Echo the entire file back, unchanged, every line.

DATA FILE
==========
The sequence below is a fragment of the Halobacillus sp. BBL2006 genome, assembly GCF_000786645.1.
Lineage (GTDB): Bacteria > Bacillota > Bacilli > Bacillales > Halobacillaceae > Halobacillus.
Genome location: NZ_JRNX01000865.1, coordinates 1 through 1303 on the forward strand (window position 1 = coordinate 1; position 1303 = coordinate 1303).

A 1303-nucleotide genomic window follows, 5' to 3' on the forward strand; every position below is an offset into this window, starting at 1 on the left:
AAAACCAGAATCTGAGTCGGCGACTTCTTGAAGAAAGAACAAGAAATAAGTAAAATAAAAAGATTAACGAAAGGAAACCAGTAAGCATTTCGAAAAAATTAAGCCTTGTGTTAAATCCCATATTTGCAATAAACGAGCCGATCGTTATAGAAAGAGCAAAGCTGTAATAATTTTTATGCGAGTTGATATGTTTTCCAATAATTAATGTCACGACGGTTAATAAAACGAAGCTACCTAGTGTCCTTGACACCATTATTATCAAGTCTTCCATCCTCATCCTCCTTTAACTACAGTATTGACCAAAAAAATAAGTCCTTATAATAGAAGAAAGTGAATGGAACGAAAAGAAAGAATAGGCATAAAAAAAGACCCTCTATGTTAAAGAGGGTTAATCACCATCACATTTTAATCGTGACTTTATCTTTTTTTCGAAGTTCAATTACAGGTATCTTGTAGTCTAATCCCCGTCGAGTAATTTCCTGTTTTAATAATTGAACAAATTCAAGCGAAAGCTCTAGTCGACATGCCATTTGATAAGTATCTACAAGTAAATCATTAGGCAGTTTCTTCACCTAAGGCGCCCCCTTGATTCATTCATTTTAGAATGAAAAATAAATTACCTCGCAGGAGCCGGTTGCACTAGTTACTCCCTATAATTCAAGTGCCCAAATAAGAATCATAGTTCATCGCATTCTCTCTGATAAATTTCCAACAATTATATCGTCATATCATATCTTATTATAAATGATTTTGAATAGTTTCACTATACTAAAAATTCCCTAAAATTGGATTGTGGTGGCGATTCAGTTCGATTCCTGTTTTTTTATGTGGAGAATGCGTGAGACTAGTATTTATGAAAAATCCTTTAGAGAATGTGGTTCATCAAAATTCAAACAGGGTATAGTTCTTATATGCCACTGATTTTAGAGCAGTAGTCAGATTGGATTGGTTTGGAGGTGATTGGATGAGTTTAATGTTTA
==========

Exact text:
The sequence below is a fragment of the Halobacillus sp. BBL2006 genome, assembly GCF_000786645.1.
Lineage (GTDB): Bacteria > Bacillota > Bacilli > Bacillales > Halobacillaceae > Halobacillus.
Genome location: NZ_JRNX01000865.1, coordinates 1 through 1303 on the forward strand (window position 1 = coordinate 1; position 1303 = coordinate 1303).

A 1303-nucleotide genomic window follows, 5' to 3' on the forward strand; every position below is an offset into this window, starting at 1 on the left:
AAAACCAGAATCTGAGTCGGCGACTTCTTGAAGAAAGAACAAGAAATAAGTAAAATAAAAAGATTAACGAAAGGAAACCAGTAAGCATTTCGAAAAAATTAAGCCTTGTGTTAAATCCCATATTTGCAATAAACGAGCCGATCGTTATAGAAAGAGCAAAGCTGTAATAATTTTTATGCGAGTTGATATGTTTTCCAATAATTAATGTCACGACGGTTAATAAAACGAAGCTACCTAGTGTCCTTGACACCATTATTATCAAGTCTTCCATCCTCATCCTCCTTTAACTACAGTATTGACCAAAAAAATAAGTCCTTATAATAGAAGAAAGTGAATGGAACGAAAAGAAAGAATAGGCATAAAAAAAGACCCTCTATGTTAAAGAGGGTTAATCACCATCACATTTTAATCGTGACTTTATCTTTTTTTCGAAGTTCAATTACAGGTATCTTGTAGTCTAATCCCCGTCGAGTAATTTCCTGTTTTAATAATTGAACAAATTCAAGCGAAAGCTCTAGTCGACATGCCATTTGATAAGTATCTACAAGTAAATCATTAGGCAGTTTCTTCACCTAAGGCGCCCCCTTGATTCATTCATTTTAGAATGAAAAATAAATTACCTCGCAGGAGCCGGTTGCACTAGTTACTCCCTATAATTCAAGTGCCCAAATAAGAATCATAGTTCATCGCATTCTCTCTGATAAATTTCCAACAATTATATCGTCATATCATATCTTATTATAAATGATTTTGAATAGTTTCACTATACTAAAAATTCCCTAAAATTGGATTGTGGTGGCGATTCAGTTCGATTCCTGTTTTTTTATGTGGAGAATGCGTGAGACTAGTATTTATGAAAAATCCTTTAGAGAATGTGGTTCATCAAAATTCAAACAGGGTATAGTTCTTATATGCCACTGATTTTAGAGCAGTAGTCAGATTGGATTGGTTTGGAGGTGATTGGATGAGTTTAATGTTTA